It’s not known where the outbreak first detected in December originally arose. But within weeks, on 11 March 2020, the World Health Organization defined the coronavirus causing COVID-19 as a pandemic and declared an international health emergency. The WHO declared:
“This is not just a public health crisis. It is a crisis that will touch every sector – so every sector and every individual must be involved in the fight”
The scale of the problem has become apparent at vertiginous speed. One by one, countries have adopted exceptional measures, responding to the WHO’s unequivocal message. To the best of our ability, each and every one of us must contribute to slowing the exponential curve of contagion and infection, since, until science manages to develop an effective antidote, we are the vaccine against COVID-19.
Given this extraordinary situation, what can an organization like Ferrovial Services do as a business? Basically, we must not, at any time and under any circumstances, lose sight of the fact that our priority must be to ensure the health and well-being of our families, our colleagues and society as a whole.
Despite some initial teething troubles with telework, we very quickly achieved the goal of working remotely in the vast majority of cases where professional functions allow. The number of videoconferences and video/audio meetings has multiplied and we have already adopted new ways of working and flexible approaches within the ongoing digital transformation process.
At the same time, our daily goal is to ensure continuity of the service we deliver to clients, in the knowledge that what we do in Ferrovial Services is vital to our society, as we have seen first-hand in the last few weeks in particular.
From street cleaning, waste collection and treatment and road maintenance through energy services and air traffic control to a variety of facility management solutions that ensure living standards for over 25 million people in Spain alone, effective delivery of these services is vital to enable our public services to run smoothly.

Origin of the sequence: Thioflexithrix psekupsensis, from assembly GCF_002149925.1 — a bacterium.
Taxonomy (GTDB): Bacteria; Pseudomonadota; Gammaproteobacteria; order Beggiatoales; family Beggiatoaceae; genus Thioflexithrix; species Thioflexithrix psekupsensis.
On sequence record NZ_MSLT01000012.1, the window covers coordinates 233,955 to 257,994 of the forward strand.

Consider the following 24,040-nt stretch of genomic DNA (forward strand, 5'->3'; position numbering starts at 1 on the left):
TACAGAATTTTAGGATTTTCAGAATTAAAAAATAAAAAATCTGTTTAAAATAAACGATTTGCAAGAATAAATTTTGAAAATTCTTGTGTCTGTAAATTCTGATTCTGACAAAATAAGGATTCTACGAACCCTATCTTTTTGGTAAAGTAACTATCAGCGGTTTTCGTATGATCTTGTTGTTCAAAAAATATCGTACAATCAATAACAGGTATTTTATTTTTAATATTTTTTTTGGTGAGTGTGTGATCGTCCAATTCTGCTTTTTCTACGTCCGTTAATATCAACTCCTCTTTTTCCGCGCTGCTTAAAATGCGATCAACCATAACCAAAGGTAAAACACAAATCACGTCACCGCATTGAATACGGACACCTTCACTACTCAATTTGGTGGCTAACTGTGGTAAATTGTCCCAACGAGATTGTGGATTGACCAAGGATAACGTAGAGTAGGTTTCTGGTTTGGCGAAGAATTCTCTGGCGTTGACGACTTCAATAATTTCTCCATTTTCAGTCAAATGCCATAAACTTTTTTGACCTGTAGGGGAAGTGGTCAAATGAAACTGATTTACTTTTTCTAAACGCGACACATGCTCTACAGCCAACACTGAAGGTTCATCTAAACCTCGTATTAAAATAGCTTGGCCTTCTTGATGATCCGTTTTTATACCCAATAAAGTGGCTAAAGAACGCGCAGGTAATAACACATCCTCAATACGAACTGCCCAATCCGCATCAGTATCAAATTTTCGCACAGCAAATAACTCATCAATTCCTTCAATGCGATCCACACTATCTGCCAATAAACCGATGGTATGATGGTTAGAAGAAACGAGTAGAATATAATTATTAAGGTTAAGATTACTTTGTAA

If these activities are essential in normal circumstances, they are absolutely vital now, particularly in the healthcare sector. A significant example in this context is Smart Hospital Cantabria, from where we manage all non-healthcare services at the Marqués de Valdecilla University Hospital in Santander, as well as each of our contracts with 13 of Spain’s autonomous regions. More than 8,000 of our professionals are performing crucial front-line work to contain the pandemic, which is vital to avoid a collapse of our healthcare system.
In most of these contracts we have added shifts in order to address the enormous demand not only for ambulance services, medical emergency response and home telecare, but also for cleaning, disinfection and maintenance of hospitals and health centers, totaling more than 40,000 beds, as well as in health emergency call centers that field tens of thousands of calls every day, not to mention managing healthcare and pharmaceutical waste through a network of transfer centers.
At the same time, we have been responding to other urgent needs, such as our work with the Madrid Regional Government to set up a field hospital in the pavilions of IFEMA, Madrid’s trade fair, in cooperation with the Regional Government Ministry of Health and the Military Emergencies Unit.
I am very proud to belong to this great team of professionals that demonstrates, on a daily basis, its commitment to society as a whole, and I am grateful for their extraordinary efforts, both individually and collectively. I am fully convinced that we will overcome this challenge together and that, as an organization, we will emerge stronger from this unprecedented global crisis.